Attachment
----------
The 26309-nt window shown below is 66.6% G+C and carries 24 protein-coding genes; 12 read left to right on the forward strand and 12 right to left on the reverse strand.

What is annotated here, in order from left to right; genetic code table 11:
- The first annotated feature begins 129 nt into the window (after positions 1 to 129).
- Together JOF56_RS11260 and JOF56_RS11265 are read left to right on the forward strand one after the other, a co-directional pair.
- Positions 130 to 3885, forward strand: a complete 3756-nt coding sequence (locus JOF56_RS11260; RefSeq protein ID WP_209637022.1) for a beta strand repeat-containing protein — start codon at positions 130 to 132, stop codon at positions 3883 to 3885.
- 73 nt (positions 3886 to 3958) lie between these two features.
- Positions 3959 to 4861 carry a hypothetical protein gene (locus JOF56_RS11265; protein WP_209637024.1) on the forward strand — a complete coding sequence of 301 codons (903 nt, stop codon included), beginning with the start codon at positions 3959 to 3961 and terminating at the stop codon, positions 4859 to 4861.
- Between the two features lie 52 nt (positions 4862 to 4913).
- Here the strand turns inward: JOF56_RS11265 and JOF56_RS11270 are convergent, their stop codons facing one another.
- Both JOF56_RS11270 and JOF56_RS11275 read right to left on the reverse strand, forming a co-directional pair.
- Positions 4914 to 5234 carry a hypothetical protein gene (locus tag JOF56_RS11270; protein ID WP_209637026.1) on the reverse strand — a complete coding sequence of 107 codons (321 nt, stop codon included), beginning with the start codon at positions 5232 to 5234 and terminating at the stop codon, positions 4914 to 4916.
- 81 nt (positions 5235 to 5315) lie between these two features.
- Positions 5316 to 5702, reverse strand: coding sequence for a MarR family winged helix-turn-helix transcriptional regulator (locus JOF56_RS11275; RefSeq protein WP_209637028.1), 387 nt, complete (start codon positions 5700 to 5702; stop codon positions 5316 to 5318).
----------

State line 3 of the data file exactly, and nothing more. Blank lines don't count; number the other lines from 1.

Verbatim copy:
- The first annotated feature begins 129 nt into the window (after positions 1 to 129).